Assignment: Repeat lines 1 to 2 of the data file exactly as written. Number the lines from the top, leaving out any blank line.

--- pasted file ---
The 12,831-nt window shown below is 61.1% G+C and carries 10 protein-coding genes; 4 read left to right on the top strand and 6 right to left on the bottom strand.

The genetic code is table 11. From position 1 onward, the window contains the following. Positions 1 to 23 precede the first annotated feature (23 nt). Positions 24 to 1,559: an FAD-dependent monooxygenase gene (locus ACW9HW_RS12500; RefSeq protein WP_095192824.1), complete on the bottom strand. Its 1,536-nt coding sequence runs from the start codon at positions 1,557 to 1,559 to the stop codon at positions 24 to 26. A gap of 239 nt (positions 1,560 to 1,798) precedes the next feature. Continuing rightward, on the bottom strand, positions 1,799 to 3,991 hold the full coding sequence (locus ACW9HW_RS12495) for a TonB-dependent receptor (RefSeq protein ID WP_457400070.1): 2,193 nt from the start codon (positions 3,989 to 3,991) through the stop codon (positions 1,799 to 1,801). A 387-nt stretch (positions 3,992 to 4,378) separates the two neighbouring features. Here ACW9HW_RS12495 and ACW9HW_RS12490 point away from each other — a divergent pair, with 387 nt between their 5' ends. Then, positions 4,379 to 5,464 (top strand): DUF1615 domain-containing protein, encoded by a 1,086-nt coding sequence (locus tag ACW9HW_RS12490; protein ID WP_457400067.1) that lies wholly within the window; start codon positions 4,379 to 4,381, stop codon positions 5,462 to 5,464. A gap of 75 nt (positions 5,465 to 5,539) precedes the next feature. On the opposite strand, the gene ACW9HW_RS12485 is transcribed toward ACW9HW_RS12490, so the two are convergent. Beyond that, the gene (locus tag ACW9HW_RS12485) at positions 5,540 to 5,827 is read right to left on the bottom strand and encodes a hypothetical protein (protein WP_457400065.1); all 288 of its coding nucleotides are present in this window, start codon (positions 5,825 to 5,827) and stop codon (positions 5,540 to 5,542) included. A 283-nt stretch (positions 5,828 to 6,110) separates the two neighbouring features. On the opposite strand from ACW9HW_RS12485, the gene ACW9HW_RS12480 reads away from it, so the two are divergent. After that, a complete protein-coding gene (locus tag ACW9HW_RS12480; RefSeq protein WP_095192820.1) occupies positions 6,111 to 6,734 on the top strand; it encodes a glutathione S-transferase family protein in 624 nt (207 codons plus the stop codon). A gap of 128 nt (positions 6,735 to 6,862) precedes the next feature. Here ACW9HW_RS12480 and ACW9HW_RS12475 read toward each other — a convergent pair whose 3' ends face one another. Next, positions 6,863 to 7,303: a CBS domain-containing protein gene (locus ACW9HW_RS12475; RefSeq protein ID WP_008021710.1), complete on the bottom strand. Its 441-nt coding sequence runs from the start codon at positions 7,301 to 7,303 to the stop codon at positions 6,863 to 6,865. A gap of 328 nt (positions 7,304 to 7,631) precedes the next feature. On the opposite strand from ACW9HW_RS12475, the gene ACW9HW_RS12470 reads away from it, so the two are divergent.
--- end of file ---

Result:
The 12,831-nt window shown below is 61.1% G+C and carries 10 protein-coding genes; 4 read left to right on the top strand and 6 right to left on the bottom strand.

The genetic code is table 11. From position 1 onward, the window contains the following. Positions 1 to 23 precede the first annotated feature (23 nt). Positions 24 to 1,559: an FAD-dependent monooxygenase gene (locus ACW9HW_RS12500; RefSeq protein WP_095192824.1), complete on the bottom strand. Its 1,536-nt coding sequence runs from the start codon at positions 1,557 to 1,559 to the stop codon at positions 24 to 26. A gap of 239 nt (positions 1,560 to 1,798) precedes the next feature. Continuing rightward, on the bottom strand, positions 1,799 to 3,991 hold the full coding sequence (locus ACW9HW_RS12495) for a TonB-dependent receptor (RefSeq protein ID WP_457400070.1): 2,193 nt from the start codon (positions 3,989 to 3,991) through the stop codon (positions 1,799 to 1,801). A 387-nt stretch (positions 3,992 to 4,378) separates the two neighbouring features. Here ACW9HW_RS12495 and ACW9HW_RS12490 point away from each other — a divergent pair, with 387 nt between their 5' ends. Then, positions 4,379 to 5,464 (top strand): DUF1615 domain-containing protein, encoded by a 1,086-nt coding sequence (locus tag ACW9HW_RS12490; protein ID WP_457400067.1) that lies wholly within the window; start codon positions 4,379 to 4,381, stop codon positions 5,462 to 5,464. A gap of 75 nt (positions 5,465 to 5,539) precedes the next feature. On the opposite strand, the gene ACW9HW_RS12485 is transcribed toward ACW9HW_RS12490, so the two are convergent. Beyond that, the gene (locus tag ACW9HW_RS12485) at positions 5,540 to 5,827 is read right to left on the bottom strand and encodes a hypothetical protein (protein WP_457400065.1); all 288 of its coding nucleotides are present in this window, start codon (positions 5,825 to 5,827) and stop codon (positions 5,540 to 5,542) included. A 283-nt stretch (positions 5,828 to 6,110) separates the two neighbouring features. On the opposite strand from ACW9HW_RS12485, the gene ACW9HW_RS12480 reads away from it, so the two are divergent. After that, a complete protein-coding gene (locus tag ACW9HW_RS12480; RefSeq protein WP_095192820.1) occupies positions 6,111 to 6,734 on the top strand; it encodes a glutathione S-transferase family protein in 624 nt (207 codons plus the stop codon). A gap of 128 nt (positions 6,735 to 6,862) precedes the next feature. Here ACW9HW_RS12480 and ACW9HW_RS12475 read toward each other — a convergent pair whose 3' ends face one another. Next, positions 6,863 to 7,303: a CBS domain-containing protein gene (locus ACW9HW_RS12475; RefSeq protein ID WP_008021710.1), complete on the bottom strand. Its 441-nt coding sequence runs from the start codon at positions 7,301 to 7,303 to the stop codon at positions 6,863 to 6,865. A gap of 328 nt (positions 7,304 to 7,631) precedes the next feature. On the opposite strand from ACW9HW_RS12475, the gene ACW9HW_RS12470 reads away from it, so the two are divergent.